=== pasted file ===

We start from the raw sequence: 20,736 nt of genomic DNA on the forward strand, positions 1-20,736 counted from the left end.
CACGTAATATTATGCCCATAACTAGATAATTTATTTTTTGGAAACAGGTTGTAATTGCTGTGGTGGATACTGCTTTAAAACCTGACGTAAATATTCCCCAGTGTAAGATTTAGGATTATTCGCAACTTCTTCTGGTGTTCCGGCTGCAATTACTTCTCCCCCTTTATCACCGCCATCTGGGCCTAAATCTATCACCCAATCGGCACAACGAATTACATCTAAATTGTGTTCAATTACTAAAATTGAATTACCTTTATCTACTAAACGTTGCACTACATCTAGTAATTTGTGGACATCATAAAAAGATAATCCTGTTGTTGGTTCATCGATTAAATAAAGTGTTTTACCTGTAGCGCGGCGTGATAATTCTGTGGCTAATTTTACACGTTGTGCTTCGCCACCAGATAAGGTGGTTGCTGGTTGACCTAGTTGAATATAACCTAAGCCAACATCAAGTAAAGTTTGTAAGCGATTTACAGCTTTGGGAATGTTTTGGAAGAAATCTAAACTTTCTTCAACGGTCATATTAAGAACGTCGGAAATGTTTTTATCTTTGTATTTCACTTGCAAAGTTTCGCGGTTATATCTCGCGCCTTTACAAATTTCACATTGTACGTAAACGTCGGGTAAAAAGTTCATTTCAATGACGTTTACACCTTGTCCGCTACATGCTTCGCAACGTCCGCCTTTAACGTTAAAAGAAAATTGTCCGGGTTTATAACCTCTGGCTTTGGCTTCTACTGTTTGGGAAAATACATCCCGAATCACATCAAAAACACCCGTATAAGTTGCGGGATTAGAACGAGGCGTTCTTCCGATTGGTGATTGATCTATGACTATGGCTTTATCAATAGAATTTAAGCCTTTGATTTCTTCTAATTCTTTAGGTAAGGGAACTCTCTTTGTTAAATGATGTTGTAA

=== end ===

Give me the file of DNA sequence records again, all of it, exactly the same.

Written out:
We start from the raw sequence: 20,736 nt of genomic DNA on the forward strand, positions 1-20,736 counted from the left end.
CACGTAATATTATGCCCATAACTAGATAATTTATTTTTTGGAAACAGGTTGTAATTGCTGTGGTGGATACTGCTTTAAAACCTGACGTAAATATTCCCCAGTGTAAGATTTAGGATTATTCGCAACTTCTTCTGGTGTTCCGGCTGCAATTACTTCTCCCCCTTTATCACCGCCATCTGGGCCTAAATCTATCACCCAATCGGCACAACGAATTACATCTAAATTGTGTTCAATTACTAAAATTGAATTACCTTTATCTACTAAACGTTGCACTACATCTAGTAATTTGTGGACATCATAAAAAGATAATCCTGTTGTTGGTTCATCGATTAAATAAAGTGTTTTACCTGTAGCGCGGCGTGATAATTCTGTGGCTAATTTTACACGTTGTGCTTCGCCACCAGATAAGGTGGTTGCTGGTTGACCTAGTTGAATATAACCTAAGCCAACATCAAGTAAAGTTTGTAAGCGATTTACAGCTTTGGGAATGTTTTGGAAGAAATCTAAACTTTCTTCAACGGTCATATTAAGAACGTCGGAAATGTTTTTATCTTTGTATTTCACTTGCAAAGTTTCGCGGTTATATCTCGCGCCTTTACAAATTTCACATTGTACGTAAACGTCGGGTAAAAAGTTCATTTCAATGACGTTTACACCTTGTCCGCTACATGCTTCGCAACGTCCGCCTTTAACGTTAAAAGAAAATTGTCCGGGTTTATAACCTCTGGCTTTGGCTTCTACTGTTTGGGAAAATACATCCCGAATCACATCAAAAACACCCGTATAAGTTGCGGGATTAGAACGAGGCGTTCTTCCGATTGGTGATTGATCTATGACTATGGCTTTATCAATAGAATTTAAGCCTTTGATTTCTTCTAATTCTTTAGGTAAGGGAACTCTCTTTGTTAAATGATGTTGTAA